The threat of waterborne disease is rising in Pakistan as the nation's worst floodwaters in history continue to rage.
According to relief workers, more people, especially children, have been suffering from diseases such as cholera, diarrhea, malaria and dengue fever. The effects have been compounded by a lack of clean water, food, and medication.
"If we don't act fast enough, we will soon see a serious wave of death, and the toll will be many times higher than that caused by the actual floods," said Dr. Guido Sabatinelli, representative of the World Health Organization in Pakistan.
Martin Mogwanja, U.N. Humanitarian Coordinator for Pakistan, said: "As in any disaster situation, children are among the most vulnerable. We cannot allow this catastrophe to inflict such a heavy toll on our next generation."
The floods, which began in late July, have affected an estimated 20 million Pakistanis so far, according to the country's government. They have deluged an area of land the size of Italy, killed over 2,000 people, and left some 2 million homeless.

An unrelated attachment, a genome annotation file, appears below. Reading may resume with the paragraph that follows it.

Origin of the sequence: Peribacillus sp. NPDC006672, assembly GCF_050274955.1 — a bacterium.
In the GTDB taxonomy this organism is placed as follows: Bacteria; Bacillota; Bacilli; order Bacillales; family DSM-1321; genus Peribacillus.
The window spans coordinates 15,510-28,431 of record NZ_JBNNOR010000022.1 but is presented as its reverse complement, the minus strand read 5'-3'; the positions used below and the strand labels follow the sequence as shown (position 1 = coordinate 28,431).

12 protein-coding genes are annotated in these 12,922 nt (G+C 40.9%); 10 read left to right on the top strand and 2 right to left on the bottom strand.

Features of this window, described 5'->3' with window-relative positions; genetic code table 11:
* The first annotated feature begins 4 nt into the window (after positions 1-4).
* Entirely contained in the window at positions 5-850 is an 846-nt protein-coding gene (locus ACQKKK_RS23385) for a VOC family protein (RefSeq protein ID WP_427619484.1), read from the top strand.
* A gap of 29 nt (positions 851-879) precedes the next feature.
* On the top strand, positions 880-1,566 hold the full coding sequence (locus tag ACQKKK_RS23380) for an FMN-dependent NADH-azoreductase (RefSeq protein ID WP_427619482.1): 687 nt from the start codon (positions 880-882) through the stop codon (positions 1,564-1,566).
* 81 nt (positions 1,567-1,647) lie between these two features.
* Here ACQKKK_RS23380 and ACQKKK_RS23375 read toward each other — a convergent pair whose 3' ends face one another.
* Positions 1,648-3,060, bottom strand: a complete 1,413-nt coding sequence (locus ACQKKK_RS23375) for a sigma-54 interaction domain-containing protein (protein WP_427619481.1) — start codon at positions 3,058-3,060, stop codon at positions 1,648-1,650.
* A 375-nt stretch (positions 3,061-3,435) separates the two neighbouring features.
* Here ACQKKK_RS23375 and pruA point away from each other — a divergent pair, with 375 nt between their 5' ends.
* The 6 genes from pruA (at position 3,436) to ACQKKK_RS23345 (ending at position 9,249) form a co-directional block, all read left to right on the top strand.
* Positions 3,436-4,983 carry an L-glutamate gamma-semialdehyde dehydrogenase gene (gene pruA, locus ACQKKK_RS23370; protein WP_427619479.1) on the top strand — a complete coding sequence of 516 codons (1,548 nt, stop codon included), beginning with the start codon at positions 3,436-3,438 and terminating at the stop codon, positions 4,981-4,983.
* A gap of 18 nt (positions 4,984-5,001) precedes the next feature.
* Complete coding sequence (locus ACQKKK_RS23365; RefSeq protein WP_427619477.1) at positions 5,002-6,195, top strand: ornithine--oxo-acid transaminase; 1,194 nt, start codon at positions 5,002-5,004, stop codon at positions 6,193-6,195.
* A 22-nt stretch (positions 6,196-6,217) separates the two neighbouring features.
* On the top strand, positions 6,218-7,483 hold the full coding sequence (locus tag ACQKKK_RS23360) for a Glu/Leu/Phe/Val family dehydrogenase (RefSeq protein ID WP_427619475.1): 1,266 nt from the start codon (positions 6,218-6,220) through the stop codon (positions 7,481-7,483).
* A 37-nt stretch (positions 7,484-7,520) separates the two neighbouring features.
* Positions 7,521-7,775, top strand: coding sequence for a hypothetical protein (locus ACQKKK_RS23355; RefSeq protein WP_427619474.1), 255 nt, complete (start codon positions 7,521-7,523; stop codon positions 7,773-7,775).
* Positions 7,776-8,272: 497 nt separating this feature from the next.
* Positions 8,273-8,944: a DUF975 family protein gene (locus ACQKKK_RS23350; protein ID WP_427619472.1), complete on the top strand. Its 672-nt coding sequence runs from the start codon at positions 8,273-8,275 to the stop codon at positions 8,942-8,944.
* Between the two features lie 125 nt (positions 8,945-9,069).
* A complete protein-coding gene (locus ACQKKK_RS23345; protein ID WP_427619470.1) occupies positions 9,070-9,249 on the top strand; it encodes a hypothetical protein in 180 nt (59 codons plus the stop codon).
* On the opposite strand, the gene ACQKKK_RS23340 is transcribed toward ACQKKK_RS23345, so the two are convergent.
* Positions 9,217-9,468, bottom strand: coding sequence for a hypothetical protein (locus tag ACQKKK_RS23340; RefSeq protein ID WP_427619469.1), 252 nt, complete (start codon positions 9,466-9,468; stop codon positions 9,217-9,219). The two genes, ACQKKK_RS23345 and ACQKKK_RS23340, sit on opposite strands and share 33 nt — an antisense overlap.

Billions of dollars of crops, livestock, and infrastructure have been swept away, along with the entire livelihoods of many Pakistanis, some of whom have criticized the government for an inadequate response.
President Asif Ali Zardari in particular has been under fire for going ahead plans to visit Europe as the disaster began to unfold.
Some observers are wary that the unrest could lead to conflict , similar to the one that occurred in 1971, a year after the country was hit by a severe cyclone. The war led to East Pakistan seceding from the nation to become Bangladesh.
Others see a massive rebuilding project on the horizon that could potentially be more expensive than the one going on in Haiti.
Pakistan's High Commissioner to Britain Wajid Shamsul Hasan estimates that reconstruction could cost as much as $15 billion, one billion more than what Haitian officials have requested for their country.
"It will take at least five years," Hasan told Reuters. "These floods have really dislocated everything," he added.
Meanwhile, funding for the relief effort remains lethargic, with less than 30 percent of the United Nations' $460 million appeal currently filled.
U.N. Secretary-General Ban Ki-moon, during a visit to Pakistan on Sunday, emphasized the urgency of the situation.
"These unprecedented floods demand unprecedented assistance," Ban said. "I pledge my commitment and the support of the UN through this difficult period and on every step of the long road ahead.